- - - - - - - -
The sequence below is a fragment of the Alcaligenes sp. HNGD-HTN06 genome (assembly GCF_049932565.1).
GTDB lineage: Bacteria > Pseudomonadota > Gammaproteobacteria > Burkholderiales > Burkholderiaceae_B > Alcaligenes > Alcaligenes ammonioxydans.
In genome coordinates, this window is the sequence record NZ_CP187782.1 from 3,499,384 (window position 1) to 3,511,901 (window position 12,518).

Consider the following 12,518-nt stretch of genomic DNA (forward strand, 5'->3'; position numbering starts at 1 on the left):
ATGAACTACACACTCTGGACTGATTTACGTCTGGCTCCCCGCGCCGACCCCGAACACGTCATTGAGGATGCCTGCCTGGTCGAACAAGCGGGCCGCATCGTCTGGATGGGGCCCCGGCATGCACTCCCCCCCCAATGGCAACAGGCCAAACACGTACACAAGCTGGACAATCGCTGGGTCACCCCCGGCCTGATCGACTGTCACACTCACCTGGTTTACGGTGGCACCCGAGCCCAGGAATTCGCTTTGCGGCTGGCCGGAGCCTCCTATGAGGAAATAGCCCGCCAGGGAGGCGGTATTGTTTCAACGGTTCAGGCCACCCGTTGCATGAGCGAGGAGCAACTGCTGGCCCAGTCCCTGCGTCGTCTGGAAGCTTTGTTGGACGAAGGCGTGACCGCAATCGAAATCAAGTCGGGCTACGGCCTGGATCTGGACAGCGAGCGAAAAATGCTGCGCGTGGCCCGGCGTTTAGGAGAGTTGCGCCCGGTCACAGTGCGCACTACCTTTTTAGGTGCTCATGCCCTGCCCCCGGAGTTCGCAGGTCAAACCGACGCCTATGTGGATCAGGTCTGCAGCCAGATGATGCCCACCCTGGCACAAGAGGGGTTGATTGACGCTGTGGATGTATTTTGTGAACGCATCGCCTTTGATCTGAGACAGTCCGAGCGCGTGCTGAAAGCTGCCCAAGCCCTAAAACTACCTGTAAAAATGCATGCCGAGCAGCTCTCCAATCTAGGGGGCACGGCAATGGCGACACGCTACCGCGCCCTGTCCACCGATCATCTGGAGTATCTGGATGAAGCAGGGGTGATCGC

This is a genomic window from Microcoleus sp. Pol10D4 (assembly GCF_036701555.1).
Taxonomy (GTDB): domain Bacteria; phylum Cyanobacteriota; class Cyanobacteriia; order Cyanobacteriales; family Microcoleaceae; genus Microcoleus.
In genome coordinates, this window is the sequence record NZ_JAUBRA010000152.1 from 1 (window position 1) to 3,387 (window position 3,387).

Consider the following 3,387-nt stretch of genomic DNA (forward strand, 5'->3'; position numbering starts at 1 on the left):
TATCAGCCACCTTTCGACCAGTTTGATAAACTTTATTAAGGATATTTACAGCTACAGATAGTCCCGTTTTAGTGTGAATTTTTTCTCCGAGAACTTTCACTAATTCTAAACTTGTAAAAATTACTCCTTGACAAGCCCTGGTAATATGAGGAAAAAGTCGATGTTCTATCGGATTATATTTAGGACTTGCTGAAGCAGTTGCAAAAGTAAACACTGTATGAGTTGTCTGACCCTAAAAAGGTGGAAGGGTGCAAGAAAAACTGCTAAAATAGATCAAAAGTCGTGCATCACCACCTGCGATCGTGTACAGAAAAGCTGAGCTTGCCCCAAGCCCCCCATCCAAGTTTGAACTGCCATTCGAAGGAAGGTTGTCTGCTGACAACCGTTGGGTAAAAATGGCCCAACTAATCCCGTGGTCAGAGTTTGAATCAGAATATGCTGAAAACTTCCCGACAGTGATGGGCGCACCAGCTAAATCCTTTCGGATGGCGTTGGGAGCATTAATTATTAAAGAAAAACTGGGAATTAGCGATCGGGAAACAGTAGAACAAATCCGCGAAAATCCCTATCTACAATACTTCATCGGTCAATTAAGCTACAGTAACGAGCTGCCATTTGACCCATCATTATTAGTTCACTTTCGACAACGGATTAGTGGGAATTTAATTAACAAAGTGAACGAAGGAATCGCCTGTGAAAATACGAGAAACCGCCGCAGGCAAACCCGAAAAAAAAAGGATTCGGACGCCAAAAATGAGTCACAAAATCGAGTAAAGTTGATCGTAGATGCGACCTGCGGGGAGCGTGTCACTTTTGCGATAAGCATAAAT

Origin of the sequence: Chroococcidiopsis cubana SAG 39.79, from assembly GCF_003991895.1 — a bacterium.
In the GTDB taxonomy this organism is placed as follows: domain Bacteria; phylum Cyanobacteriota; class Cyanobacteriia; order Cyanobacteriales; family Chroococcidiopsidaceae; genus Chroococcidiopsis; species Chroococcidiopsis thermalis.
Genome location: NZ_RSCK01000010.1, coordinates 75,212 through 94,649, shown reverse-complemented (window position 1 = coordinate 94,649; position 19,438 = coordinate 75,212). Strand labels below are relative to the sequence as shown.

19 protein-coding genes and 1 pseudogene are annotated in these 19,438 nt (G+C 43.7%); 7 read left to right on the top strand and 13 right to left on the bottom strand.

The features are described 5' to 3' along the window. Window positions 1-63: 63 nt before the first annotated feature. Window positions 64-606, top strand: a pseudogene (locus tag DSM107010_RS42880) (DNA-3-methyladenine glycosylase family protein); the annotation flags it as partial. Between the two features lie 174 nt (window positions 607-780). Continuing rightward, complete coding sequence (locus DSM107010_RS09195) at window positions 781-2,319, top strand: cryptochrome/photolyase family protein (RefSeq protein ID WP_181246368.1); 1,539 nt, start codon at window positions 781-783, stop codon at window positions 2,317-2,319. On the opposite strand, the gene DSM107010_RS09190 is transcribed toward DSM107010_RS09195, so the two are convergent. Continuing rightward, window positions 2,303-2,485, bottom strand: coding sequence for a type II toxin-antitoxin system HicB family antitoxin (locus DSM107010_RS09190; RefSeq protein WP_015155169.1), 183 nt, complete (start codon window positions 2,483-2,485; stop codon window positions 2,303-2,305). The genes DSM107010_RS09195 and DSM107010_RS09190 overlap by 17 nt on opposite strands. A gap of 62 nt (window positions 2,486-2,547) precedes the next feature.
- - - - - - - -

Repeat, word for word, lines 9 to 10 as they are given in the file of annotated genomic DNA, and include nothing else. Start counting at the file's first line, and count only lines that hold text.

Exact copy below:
Consider the following 3,387-nt stretch of genomic DNA (forward strand, 5'->3'; position numbering starts at 1 on the left):
TATCAGCCACCTTTCGACCAGTTTGATAAACTTTATTAAGGATATTTACAGCTACAGATAGTCCCGTTTTAGTGTGAATTTTTTCTCCGAGAACTTTCACTAATTCTAAACTTGTAAAAATTACTCCTTGACAAGCCCTGGTAATATGAGGAAAAAGTCGATGTTCTATCGGATTATATTTAGGACTTGCTGAAGCAGTTGCAAAAGTAAACACTGTATGAGTTGTCTGACCCTAAAAAGGTGGAAGGGTGCAAGAAAAACTGCTAAAATAGATCAAAAGTCGTGCATCACCACCTGCGATCGTGTACAGAAAAGCTGAGCTTGCCCCAAGCCCCCCATCCAAGTTTGAACTGCCATTCGAAGGAAGGTTGTCTGCTGACAACCGTTGGGTAAAAATGGCCCAACTAATCCCGTGGTCAGAGTTTGAATCAGAATATGCTGAAAACTTCCCGACAGTGATGGGCGCACCAGCTAAATCCTTTCGGATGGCGTTGGGAGCATTAATTATTAAAGAAAAACTGGGAATTAGCGATCGGGAAACAGTAGAACAAATCCGCGAAAATCCCTATCTACAATACTTCATCGGTCAATTAAGCTACAGTAACGAGCTGCCATTTGACCCATCATTATTAGTTCACTTTCGACAACGGATTAGTGGGAATTTAATTAACAAAGTGAACGAAGGAATCGCCTGTGAAAATACGAGAAACCGCCGCAGGCAAACCCGAAAAAAAAAGGATTCGGACGCCAAAAATGAGTCACAAAATCGAGTAAAGTTGATCGTAGATGCGACCTGCGGGGAGCGTGTCACTTTTGCGATAAGCATAAAT